Erica Cardenas

Got your diploma? Now what?

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You’ve made it. You’ve worked at it for years, and now the most rewarding part has arrived – you’re finally a graduate. ¡Felicidades!

For some, a job may already be lined up and waiting. But for others, this signifies a time for career exploration. If you fit into the latter group, perhaps the question is, how can you land that dream job?

Pues, look no further. Here are some solid ideas for boostiing your “hire-ability,” including tips for that all-important job interview.

First, here’s an important statistic to keep in mind: the National Center for Education Statistics estimates that every year, somewhere between 1 and 2 million new students graduate college annually, which equates to a whole lot of new jobseekers in the U.S. every year.

Some practical advice: Before you line up a string of interviews and hit the pavement, think about strategies for finding that job after graduation. According to many online career-planning resource sites, a top rule for any jobseeker is to make connections and network. Get to know other graduate students in your field, work part time and volunteer in your field as well.

Maybe you started your job search well before your graduation date. If so, ¡Bravo! Another helpful pointer is to not wait until your last semester in school to start applying for that job. Begin the application process early, as this will show potential employers that you are ambitious and motivated.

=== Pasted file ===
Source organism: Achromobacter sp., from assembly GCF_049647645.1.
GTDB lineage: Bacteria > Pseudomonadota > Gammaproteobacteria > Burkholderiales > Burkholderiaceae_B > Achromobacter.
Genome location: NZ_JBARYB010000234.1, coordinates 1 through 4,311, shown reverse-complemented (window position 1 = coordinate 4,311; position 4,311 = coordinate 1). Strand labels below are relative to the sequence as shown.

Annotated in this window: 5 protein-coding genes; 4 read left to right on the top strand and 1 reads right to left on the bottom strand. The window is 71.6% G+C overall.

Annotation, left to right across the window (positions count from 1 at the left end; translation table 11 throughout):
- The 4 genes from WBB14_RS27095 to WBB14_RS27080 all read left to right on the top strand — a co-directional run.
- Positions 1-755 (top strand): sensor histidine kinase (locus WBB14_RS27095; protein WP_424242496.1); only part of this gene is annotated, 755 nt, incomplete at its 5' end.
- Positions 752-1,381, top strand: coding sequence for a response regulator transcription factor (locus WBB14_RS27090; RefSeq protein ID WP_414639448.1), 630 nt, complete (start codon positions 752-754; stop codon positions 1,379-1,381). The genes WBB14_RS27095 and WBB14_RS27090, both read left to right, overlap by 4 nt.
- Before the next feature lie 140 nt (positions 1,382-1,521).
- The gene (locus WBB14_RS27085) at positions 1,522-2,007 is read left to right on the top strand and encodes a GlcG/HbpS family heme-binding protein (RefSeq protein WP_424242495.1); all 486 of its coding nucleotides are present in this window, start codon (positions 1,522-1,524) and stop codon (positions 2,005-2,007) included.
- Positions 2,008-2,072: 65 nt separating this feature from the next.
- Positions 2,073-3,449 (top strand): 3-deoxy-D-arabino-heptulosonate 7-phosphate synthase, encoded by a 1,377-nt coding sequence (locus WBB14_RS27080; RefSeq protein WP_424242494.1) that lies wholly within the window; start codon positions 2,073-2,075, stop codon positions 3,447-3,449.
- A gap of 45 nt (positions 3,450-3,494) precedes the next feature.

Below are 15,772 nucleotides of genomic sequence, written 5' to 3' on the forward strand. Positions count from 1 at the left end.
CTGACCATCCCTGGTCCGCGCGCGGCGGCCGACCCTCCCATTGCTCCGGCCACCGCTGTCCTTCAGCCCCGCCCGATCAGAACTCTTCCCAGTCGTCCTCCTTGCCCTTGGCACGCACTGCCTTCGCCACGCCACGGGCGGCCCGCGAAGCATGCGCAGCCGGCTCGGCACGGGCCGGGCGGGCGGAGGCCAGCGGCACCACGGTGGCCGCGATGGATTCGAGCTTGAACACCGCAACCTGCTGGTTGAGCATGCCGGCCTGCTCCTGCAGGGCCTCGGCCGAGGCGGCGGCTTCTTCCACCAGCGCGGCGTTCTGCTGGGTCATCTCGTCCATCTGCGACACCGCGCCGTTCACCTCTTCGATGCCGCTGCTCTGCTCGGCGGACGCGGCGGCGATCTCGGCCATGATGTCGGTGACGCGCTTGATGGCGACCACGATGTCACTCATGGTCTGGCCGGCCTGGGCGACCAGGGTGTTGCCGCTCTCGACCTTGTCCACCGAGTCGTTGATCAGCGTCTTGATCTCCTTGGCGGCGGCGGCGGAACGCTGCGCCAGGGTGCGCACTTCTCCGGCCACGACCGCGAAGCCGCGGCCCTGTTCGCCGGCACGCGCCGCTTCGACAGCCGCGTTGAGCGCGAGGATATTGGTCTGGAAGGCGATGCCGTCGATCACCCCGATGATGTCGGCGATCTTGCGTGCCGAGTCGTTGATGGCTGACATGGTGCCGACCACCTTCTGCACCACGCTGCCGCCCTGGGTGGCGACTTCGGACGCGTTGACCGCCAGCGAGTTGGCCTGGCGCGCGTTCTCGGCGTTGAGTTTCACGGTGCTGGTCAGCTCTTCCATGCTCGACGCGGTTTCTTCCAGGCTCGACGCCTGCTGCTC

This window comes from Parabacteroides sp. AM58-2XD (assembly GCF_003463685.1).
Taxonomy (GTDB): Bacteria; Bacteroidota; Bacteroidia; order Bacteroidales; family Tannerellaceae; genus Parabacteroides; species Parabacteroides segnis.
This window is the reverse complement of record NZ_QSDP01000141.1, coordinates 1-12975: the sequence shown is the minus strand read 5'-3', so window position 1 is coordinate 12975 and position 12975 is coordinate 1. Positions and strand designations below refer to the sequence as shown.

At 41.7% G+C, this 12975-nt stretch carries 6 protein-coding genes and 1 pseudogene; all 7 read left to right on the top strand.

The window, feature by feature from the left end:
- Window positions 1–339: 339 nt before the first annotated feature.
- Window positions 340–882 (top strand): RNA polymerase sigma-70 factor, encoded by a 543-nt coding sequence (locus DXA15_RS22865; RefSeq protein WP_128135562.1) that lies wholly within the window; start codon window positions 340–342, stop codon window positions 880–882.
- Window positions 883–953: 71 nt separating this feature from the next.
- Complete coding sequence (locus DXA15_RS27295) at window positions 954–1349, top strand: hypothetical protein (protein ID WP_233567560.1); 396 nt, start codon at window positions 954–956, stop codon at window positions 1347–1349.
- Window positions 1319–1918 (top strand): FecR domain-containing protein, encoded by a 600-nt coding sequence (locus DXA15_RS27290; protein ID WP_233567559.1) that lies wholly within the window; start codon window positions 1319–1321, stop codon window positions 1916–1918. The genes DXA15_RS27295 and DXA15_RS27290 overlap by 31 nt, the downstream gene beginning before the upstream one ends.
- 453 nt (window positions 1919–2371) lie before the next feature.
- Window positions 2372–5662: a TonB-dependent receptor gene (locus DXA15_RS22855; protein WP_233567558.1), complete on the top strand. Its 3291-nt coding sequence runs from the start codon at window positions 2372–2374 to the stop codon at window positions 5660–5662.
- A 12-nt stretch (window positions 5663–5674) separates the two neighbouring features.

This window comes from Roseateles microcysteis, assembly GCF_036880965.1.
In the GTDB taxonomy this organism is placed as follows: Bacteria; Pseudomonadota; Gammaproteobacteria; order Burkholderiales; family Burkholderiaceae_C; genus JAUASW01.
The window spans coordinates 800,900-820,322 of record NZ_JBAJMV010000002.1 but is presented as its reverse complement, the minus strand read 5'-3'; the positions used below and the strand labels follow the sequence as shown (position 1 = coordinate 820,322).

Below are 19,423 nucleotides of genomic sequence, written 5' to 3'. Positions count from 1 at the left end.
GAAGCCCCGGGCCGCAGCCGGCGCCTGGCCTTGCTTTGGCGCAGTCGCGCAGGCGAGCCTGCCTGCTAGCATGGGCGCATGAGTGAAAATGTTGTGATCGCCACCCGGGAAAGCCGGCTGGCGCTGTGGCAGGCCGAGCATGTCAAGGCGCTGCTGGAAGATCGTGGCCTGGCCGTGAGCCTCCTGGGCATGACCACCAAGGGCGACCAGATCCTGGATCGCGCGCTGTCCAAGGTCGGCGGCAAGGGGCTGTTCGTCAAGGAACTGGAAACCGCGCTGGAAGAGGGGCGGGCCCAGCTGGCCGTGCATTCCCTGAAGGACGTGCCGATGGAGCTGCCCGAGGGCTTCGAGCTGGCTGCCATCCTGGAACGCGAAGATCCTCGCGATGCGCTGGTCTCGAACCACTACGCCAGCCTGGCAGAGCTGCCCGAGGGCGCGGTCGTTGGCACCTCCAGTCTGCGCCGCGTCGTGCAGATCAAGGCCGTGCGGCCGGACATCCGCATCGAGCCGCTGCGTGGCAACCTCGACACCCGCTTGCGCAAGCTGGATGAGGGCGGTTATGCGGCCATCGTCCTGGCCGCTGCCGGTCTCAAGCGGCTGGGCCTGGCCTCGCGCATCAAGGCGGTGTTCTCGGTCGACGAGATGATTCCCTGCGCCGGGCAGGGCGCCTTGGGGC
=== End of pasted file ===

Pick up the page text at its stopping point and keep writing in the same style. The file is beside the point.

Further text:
And another word of advice – one that cannot go without mention and oftentimes is overlooked. Let’s face it: as a society we’re absorbed in social media. It’s a part of our daily lives in one way or another. And employers do use the Internet to learn about potential candidates.

According to a recent survey by Careerbuilder.com, 45 percent of employers reported using social networking sites to research job candidates, and 35 percent reported rejecting candidates due to information they discovered about them. This means you may want to refrain from posting expletively charged opinions or those not-so-appropriate party snapshots from your online album, to say the least.

Now, moving on to the Big Interview. Let’s start with a few common interview questions to get you in the appropriate frame of mind, as taken from Everydayinterviewtips.com, a site dedicated to providing jobseekers with an array of interview tips and guidelines.

Don’t let these common questions fool you. There’s more to them than meets the eye. Take note, dear grads:

Question #1 – Tell me about yourself

You should answer this question with a focus on your education and accomplishments and stay away from answers about your personality, your social life, etc. Potential employers care about how you will contribute to the organization and what proof you have that you would be a model employee. No need to mention hobbies, quirks or political persuasion at this point.

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